Tales of conquerors who imposed their cultures and beliefs on others, often only to be conquered themselves in turn, can be found in nearly every corner of the world. In Andalusia, though, there is an uncommon sense of vitality to cultures long since gone, as if at any moment you could turn a corner and stumble upon people still living their daily lives as they did one thousand years ago, with nary an idea they were supposed to have moved on. Perhaps it is the olfactory component: the spice shops, the almond blossoms, the oranges dropping from the trees to split on the street. This intoxicating blend of scents has surely existed unchanged all these years, and now it has become a mode of transport; a conveyor of distant delights you can practically taste but will never be able to see.
One culture presses down upon another in Andalusia, like translucent circles that never made much effort to obscure what came before; they merely incorporated it into the new. The soaring architecture of the mosques became cathedrals and churches, and markets filled with Arab merchants still thrive alongside. Muslim neighborhoods still bear street signs in Arabic, and newly-built (relatively speaking) mosques welcome the public into their gardens, over which loom the spires of Gothic churches.
Nearly every city in Andalusia has ruins of Arab baths. When the Muslim culture was dominant in Iberia there were once as many as 900 baths in Cordoba alone, and even the tiny city of Ronda boasts well-preserved baths.
Likewise, the famed Alhambra did not disappoint; we spent hours absorbing its meditative geometry, velvety pools, and cool green courtyards.
Late one afternoon in Granada, we climbed up the steep hills above town to visit the Sacromonte neighborhood, which consists of cave dwellings carved into the hillside in the 16th century by Jews, Muslims, and Gypsies who were pushed out of the city after the Granada War re-established Catholic monarchs in Andalusia. Following a map in Sacromonte is an exercise in futility, so we ambled without intent as the sun began to sink.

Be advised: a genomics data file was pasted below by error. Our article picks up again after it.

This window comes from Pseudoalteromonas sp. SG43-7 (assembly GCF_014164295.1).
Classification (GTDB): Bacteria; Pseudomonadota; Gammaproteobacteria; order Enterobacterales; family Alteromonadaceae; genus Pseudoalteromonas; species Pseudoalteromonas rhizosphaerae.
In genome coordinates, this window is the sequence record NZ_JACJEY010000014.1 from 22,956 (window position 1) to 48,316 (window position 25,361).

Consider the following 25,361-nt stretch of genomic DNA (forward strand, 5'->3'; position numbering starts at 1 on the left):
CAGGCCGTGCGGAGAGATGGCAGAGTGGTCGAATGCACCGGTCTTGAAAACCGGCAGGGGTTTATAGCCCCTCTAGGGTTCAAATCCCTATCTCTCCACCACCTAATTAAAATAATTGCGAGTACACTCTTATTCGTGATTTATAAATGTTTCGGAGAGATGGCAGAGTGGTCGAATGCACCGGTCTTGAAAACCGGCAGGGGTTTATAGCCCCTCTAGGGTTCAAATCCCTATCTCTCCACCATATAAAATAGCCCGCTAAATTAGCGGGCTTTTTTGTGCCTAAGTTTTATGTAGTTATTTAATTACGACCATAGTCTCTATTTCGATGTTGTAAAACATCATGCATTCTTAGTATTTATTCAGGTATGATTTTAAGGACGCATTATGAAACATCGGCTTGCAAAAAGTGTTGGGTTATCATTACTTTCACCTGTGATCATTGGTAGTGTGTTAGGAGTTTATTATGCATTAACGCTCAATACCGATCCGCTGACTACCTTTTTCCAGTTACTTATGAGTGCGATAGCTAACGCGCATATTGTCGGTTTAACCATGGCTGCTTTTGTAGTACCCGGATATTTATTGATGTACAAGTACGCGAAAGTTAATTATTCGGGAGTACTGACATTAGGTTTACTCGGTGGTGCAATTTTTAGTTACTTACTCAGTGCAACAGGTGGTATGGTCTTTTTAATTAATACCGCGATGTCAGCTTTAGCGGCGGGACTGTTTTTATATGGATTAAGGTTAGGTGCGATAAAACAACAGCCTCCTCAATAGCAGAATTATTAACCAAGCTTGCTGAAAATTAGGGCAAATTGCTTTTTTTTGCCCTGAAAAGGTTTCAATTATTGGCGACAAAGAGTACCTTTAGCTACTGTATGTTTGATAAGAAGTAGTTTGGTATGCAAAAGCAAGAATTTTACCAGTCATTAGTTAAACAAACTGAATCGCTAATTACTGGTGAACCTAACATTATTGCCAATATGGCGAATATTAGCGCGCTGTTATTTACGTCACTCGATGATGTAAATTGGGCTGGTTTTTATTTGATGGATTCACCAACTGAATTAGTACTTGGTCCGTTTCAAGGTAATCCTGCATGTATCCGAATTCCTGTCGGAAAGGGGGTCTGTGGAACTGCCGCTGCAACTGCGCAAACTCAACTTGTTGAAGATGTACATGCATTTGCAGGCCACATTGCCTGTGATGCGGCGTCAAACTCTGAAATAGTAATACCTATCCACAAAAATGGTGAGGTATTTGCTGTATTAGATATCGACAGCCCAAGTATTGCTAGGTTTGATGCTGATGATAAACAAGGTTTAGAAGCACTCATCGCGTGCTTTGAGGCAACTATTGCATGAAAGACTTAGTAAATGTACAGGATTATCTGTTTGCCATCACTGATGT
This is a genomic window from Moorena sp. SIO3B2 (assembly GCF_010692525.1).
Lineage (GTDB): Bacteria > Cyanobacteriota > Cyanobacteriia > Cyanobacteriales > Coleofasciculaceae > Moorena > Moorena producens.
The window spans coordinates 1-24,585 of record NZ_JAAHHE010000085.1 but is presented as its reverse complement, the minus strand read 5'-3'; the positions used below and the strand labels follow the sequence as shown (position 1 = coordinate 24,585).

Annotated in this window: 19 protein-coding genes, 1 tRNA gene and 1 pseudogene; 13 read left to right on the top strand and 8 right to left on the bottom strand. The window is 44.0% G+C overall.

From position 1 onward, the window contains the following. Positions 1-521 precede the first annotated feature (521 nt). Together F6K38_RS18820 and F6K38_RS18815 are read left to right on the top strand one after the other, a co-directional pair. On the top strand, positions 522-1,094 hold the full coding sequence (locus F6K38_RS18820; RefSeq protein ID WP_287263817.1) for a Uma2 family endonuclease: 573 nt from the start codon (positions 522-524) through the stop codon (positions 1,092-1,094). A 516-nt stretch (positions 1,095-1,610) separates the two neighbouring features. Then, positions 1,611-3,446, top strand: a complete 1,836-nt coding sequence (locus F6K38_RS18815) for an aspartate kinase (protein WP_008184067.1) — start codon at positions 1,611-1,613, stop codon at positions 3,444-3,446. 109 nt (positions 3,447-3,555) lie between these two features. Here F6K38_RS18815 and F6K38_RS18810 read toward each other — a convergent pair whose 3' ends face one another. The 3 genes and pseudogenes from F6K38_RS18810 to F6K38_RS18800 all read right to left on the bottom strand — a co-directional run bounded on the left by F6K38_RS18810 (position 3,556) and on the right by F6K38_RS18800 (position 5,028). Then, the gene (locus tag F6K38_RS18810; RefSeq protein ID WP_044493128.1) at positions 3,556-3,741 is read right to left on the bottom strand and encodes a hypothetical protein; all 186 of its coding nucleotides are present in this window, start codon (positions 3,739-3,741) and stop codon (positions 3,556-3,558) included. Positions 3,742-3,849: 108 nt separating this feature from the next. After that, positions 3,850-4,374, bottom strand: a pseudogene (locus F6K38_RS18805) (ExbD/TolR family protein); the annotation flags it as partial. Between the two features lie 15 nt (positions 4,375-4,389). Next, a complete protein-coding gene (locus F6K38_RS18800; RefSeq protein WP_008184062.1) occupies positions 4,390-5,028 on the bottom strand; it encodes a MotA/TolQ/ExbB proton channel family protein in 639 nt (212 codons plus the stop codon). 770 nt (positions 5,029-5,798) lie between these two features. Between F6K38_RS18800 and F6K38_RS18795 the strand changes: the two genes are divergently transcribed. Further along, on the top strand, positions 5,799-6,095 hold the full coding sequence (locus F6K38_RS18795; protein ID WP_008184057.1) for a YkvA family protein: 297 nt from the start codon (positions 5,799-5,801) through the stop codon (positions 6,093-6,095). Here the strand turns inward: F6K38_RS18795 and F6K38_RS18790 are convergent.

Stopping at a stone wall to gaze down at the city, I began meditating on one of the smooth, small rocks in the wall. I imagined a stonemason carefully setting it hundreds of years ago and could feel that fleeting connection, so hard to maintain in consciousness. I began to memorize everything I could about the rock: every visible line, its contours, the patterns of its colors. As I did, I recalled the dozens of previous times I’d undertaken the same exercise with other rocks–and stumps, twigs, and flowers. Every single one I had forgotten, and no doubt I’d forget the current object of my attention within an hour. But for a few minutes, I would know this random stone more intimately than possibly anyone ever had, or ever would.
The stone persists in anonymity, with perhaps someone to come around every few hundred years and take an interest in it for a moment. There is a certain comfort to the fact that 100 years from now there will be no one left alive who can remember us, and perhaps there was also comfort in that for the millions of souls who have inhabited Andalusia. They are now largely resigned to oblivion (except for a few who transitioned to history, at least for a while).
However, there is no anonymity for Andalusia the place; it is wildly alive in a very specific and unforgettable way. By day the deep blue skies open to every horizon with a generous heart, and by night they are the color of eternity itself.